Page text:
Private cloud is here to stay: Cisco

Cisco believes as regulatory pressures to keep data in-country heightens, more businesses will look at the private cloud as the solution.
Written by Aimee Chanthadavong, Contributor

Cisco Systems is confident that Australia will be the global market leader to take up its big cloud play that has been dubbed Intercloud. 

Speaking to a room of media this week, Cisco development and sales president Robert Lloyd said Intercloud — which the company initially announced in March as part of its US$1 billion investment to secure its position in the cloud computing market — is an "enterprise response to the multiple uses of cloud technology that is expected to unfold in the next decade".

"We have heard for a year or two about the construct of the market, and how it has been trying to respond to the complexity that has emerged in networking ... [but] command line interface network units that's expected to lead to the agility and flexibility that customers are looking for today isn't going to be the answer," he said.

Lloyd believes Cisco's Intercloud solution and ecosystem will be "more vibrant" in Australia because "private cloud is not going away", especially as regulatory pressures to keep data in-country heightens. Recent information released by Wikileaks has shown that 50 countries including Australia may be signing away rights to ensure sensitive customer data remains in its country of origin, as part of negotiations for new financial services rules for operating between participating countries.

"It will be here first, so it will be interesting to watch it play out. We have a very vibrant Amazon, a very impactful Azure and Microsoft cloud, we have a lot of successful private cloud deployments because private cloud is at the heart of what we see to be the true vision of Intercloud," he said.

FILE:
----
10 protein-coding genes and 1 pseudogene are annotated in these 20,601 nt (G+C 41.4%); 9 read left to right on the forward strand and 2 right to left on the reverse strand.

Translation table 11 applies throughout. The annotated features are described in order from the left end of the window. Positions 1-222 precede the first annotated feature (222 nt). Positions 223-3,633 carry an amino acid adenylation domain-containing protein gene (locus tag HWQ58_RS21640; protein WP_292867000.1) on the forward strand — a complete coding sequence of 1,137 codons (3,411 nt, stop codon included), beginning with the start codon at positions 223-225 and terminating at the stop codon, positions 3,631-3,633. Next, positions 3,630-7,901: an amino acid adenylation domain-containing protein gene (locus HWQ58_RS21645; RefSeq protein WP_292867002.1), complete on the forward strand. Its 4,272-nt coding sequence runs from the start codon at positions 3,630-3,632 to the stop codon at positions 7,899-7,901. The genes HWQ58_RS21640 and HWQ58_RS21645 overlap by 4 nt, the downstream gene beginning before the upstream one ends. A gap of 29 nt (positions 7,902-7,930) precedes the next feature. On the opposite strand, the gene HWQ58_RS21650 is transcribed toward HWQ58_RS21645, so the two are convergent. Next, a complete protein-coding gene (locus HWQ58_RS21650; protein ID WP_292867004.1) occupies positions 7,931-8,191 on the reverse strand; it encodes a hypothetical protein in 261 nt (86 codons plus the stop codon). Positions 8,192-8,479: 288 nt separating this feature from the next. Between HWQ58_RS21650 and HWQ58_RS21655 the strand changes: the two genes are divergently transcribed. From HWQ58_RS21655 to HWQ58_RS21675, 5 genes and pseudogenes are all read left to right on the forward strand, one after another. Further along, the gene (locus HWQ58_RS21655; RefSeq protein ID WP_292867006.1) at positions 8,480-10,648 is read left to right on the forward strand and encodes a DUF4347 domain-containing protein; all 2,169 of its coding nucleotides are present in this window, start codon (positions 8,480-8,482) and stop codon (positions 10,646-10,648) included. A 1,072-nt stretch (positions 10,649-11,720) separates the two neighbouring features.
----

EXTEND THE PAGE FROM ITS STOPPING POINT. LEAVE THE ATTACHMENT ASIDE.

So far, Cisco has signed Telstra as its first global customer where Telstra will launch cloud services based on Cisco's Intercloud platform by the end of 2014. As part of the deal Cisco will be operating and controlling the telco's cloud platform in its datacentre and using Telstra's mobile network in Australia.

Cisco has also signed with Dimension Data for help on laying the building blocks for the hybrid cloud infrastructure and reaching emerging markets.

Lloyd anticipates globally there will be eight to 10 Intercloud global providers that will embrace all of its Intercloud building blocks, including ACI, OpenStack, Hyper-V, and vSphere.

"We will see a world of many clouds. Our intention is to demonstrate the network and the cloud will come together in a very important way."

Cisco ANZ vice president Ken Boal also commented that Intercloud will help drive productivity and remove complexities that exists when it comes to "moving parts of an infrastructure into a vanilla platform".

"The selling point for Intercloud is just that it offers choice and flexibility of combing private and public across multiple platforms and hyervisors," he said.

But Cisco is not alone in this approach to the cloud. Towards the end of last year, IBM cooked up its version of  InterCloud, a cloud-of-clouds approach designed to tie services together and avoid vendor lock-in.

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